Jakarta, 15 June 2022 – Indonesia has committed to no longer build coal except those already in the contract process. At COP 26, the Minister of Energy and Mineral Resources said that Indonesia is ready to retire 9.2 GW of coal-fired power plants if there is international assistance. The Ministry of Energy and Mineral Resources is targeting old power plants whose efficiency has decreased. To pursue the 23% energy mix by 2025, apart from executing the plan to add renewable energy capacity in the RUPTL, at least 18 GW of solar energy is still needed until 2025 to meet the 23% renewable energy target in the national energy mix.
Another alternative that can be taken is to integrate renewables into the current electricity system by modifying the CFPP to be more flexible. In the latest IESR’s report, entitled Flexible Thermal Power Plant: An Analysis of Operating Coal-Fired Power Plants Flexibly to Enable the High-Level Variable Renewables in Indonesia’s Power System, it is explained that flexible CFPP’s operations can be carried out in Indonesia by retrofitting the CFPP unit first.
The retrofitting process will make the CFPP operation more flexible by reducing the minimum load. This is done to reduce operational costs that arise due to the increase in the start-up/shutdown process as a consequence of the increase in renewable energy variables in the grid. Two countries that have carried out CFPP operations flexibly are Germany and India.
“In Germany the CFPPs being retrofitted are the old ones. One of the strategies taken is to provide incentives for thermal power plants. Meanwhile in India, flexible CFPP operations are still in the pilot project stage, and currently preparing market policy instruments like what has been done in Germany,” explained Raditya Wiranegara, author of the Flexible Thermal Power Plant report.
Raditya added that the cost of generating flexible coal power plants is lower than gas turbine or combine cycle so that it can be considered as an option for generating power in the transition period efficiently and making room for renewable energy.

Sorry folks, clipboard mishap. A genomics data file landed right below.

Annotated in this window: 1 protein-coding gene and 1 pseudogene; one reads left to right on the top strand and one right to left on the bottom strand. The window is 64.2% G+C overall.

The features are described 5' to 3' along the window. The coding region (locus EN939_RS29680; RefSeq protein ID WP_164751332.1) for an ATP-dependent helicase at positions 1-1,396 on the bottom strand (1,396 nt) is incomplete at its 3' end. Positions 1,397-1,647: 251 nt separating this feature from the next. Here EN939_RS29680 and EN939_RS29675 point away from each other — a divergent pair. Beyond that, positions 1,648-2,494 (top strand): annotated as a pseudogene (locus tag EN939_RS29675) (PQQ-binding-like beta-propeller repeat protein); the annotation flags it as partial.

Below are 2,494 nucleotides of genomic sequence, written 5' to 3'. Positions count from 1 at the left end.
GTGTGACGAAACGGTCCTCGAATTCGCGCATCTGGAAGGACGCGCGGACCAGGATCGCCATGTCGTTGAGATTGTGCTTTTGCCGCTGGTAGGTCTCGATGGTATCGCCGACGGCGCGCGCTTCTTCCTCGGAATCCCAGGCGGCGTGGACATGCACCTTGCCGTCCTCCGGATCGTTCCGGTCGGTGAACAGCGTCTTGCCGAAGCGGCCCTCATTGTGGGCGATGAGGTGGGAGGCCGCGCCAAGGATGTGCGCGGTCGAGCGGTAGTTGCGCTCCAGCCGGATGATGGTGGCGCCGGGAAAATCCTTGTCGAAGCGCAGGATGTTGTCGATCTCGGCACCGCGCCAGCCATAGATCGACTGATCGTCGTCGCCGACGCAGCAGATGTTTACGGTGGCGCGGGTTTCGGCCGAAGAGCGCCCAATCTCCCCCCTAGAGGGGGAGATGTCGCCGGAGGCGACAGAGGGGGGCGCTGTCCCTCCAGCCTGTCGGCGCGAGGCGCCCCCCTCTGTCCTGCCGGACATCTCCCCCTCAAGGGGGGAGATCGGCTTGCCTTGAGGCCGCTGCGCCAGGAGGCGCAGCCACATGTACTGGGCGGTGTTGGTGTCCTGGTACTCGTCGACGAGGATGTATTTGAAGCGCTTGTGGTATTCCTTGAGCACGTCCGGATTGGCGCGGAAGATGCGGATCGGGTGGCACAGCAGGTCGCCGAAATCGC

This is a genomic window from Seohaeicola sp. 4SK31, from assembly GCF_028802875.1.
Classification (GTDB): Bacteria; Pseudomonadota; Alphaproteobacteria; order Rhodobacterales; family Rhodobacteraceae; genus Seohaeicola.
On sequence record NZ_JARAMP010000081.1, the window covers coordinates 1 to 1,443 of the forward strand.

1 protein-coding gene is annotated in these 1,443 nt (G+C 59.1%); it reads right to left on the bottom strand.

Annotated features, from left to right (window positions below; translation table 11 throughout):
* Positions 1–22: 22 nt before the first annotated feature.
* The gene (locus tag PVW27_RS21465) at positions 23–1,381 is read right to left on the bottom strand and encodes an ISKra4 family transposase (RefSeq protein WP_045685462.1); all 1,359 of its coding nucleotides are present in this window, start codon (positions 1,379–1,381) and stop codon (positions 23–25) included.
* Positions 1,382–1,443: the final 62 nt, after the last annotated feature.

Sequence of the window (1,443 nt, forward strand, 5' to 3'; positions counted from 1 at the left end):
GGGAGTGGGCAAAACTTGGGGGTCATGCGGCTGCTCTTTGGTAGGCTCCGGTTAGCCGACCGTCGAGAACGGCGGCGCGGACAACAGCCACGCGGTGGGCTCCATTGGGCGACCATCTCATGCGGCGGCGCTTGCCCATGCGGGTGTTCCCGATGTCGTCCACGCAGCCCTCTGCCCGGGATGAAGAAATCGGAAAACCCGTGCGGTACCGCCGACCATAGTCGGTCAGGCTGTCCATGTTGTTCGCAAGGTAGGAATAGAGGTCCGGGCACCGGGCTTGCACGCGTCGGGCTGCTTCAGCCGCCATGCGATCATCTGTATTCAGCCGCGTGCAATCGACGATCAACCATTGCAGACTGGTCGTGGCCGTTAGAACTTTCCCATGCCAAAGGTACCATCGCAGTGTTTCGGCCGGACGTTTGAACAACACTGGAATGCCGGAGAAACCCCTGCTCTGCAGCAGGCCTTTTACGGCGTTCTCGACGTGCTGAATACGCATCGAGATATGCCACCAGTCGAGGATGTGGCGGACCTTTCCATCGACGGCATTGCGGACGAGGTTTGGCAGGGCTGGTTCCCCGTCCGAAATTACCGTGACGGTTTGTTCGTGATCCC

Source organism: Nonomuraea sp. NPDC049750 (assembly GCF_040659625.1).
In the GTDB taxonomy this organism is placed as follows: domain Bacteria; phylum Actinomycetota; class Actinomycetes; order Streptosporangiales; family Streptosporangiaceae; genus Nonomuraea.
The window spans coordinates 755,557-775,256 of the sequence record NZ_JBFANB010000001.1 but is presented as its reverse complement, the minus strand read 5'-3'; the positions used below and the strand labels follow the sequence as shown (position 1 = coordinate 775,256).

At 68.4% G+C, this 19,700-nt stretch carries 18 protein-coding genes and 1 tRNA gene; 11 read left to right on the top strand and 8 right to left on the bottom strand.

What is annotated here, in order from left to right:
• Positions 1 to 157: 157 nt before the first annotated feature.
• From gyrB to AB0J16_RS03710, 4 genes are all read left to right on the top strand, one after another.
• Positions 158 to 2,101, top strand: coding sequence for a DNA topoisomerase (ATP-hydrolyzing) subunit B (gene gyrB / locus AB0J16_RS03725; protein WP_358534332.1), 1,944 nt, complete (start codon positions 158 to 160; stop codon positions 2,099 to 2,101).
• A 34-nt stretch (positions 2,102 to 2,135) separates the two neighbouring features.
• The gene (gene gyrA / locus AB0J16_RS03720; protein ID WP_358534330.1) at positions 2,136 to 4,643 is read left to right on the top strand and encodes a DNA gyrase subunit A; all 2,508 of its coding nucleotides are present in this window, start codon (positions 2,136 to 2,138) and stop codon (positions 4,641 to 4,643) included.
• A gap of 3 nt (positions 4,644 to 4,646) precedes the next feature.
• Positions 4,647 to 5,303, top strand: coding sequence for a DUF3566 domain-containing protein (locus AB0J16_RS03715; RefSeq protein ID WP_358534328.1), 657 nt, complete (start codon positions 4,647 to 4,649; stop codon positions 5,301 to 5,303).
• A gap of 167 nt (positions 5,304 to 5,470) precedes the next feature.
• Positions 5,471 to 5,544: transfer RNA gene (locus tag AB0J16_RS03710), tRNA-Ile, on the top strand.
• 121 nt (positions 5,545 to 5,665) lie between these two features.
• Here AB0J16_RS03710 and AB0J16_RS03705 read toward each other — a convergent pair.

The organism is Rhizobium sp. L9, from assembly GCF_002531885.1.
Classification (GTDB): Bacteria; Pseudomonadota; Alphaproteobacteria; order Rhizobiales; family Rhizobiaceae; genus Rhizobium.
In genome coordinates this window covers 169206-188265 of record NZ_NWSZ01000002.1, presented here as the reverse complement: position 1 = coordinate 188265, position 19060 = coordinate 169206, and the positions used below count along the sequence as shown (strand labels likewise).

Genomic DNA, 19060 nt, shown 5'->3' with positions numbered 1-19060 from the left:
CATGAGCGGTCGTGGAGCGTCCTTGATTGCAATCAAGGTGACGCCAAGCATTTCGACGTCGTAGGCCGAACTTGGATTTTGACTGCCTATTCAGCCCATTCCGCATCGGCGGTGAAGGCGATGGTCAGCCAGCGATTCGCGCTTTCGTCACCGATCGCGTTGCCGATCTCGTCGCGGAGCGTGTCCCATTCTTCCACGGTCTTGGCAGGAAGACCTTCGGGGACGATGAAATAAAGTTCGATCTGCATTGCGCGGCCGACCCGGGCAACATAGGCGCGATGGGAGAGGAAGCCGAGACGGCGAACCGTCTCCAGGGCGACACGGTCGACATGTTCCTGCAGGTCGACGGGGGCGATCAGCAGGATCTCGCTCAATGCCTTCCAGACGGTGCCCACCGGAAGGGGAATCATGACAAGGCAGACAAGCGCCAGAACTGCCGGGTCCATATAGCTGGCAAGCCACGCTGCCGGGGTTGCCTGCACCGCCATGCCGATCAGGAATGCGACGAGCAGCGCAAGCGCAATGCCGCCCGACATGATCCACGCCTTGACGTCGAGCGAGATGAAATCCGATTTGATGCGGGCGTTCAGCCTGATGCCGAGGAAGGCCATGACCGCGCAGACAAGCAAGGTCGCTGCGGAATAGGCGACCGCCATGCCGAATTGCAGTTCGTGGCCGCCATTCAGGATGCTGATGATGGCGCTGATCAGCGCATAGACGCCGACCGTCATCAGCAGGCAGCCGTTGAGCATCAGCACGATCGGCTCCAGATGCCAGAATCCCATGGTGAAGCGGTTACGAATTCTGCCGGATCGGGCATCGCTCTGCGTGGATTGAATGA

Bayu Nugroho, Director of Electrical Engineering and Environment, Ministry of Energy and Mineral Resources, said that it is possible to operate this flexible power plant in Indonesia, but some preparations need to be made beforehand.
“To achieve NZE 2060 we have to make various efforts. One of them that the government is currently preparing is a carbon tax mechanism. This scheme can also be done, we (Ministry of Energy and Mineral Resources) need to mix everything so that it can run optimally,” explained Bayu in the panel discussion during the report launch.
Arief Sugianto, VP of PLN’s RUPTL Control, stated a number of prerequisites if we want to make the coal fleet in Indonesia operate flexibly.
“First we need to think about what incentives will be given to the CFPP which will be operated flexibly, and who will bear the subsidy,” he said.
Arief added, in the context of PLN, which uses a take or pay scheme in buying and selling electricity with an IPP, it is rather difficult to directly implement this flexible PLTU operation because the initial retrofit costs will burden the government or customers.
With the current state of coal still dominating electricity generation in Indonesia, there are several steps the government can take to increase the renewable energy mix, including reducing coal capacity and operating CFPP flexibly.
“We see that there are 5 GW of old coal capacity (above 35 years) as low-hanging fruit that can be retired immediately, because its efficiency has decreased and is full of emissions,” explained Fabby Tumiwa, Executive Director of IESR.
Fabby added that operating the CFPP flexibly can open up some space for renewable energy to enter the grid.
Dimitri Pescia, Program Lead Southeast Asia, Agora Energiewende, reminded that flexible coal power plants are not a clean energy source even though they may produce less emissions than ordinary coal power plants.
“Flexible power plant is not a clean energy source, but it provides space for renewables to be integrated into the grid efficiently, so it can be used as a temporary solution to transition to a renewable energy system,” said Dimitri.
Dimitri further explained that the technology used in flexible CFPP operation is quite complex and still produces emissions, so the carbon price instrument is an important element to maintain a balance and we must immediately switch to a renewable energy system.